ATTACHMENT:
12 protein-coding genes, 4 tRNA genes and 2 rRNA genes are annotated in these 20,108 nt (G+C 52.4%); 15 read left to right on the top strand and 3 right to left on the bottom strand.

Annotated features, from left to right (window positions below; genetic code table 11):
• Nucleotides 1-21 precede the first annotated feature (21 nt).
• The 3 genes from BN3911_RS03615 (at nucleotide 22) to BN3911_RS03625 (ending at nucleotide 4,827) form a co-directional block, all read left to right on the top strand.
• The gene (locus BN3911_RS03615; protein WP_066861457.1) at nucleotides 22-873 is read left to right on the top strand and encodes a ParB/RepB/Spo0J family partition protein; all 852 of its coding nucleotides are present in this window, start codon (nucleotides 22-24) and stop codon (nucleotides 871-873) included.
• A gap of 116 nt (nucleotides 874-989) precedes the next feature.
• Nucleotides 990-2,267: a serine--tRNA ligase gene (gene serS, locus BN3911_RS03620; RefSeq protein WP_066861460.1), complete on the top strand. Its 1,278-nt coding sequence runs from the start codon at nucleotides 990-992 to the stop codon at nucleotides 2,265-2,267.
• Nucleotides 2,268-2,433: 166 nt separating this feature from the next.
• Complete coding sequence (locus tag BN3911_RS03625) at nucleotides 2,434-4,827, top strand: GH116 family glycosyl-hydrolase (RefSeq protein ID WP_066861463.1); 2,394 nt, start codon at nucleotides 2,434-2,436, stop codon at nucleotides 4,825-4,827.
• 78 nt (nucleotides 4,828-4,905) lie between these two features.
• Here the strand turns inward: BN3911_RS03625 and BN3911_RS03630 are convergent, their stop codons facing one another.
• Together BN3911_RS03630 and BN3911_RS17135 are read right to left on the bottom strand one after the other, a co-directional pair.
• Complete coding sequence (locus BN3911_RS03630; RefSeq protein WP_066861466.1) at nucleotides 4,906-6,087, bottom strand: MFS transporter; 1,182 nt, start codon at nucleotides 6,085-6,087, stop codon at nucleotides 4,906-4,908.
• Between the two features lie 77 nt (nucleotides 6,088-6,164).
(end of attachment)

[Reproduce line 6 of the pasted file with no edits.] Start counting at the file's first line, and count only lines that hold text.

• A gap of 116 nt (nucleotides 874-989) precedes the next feature.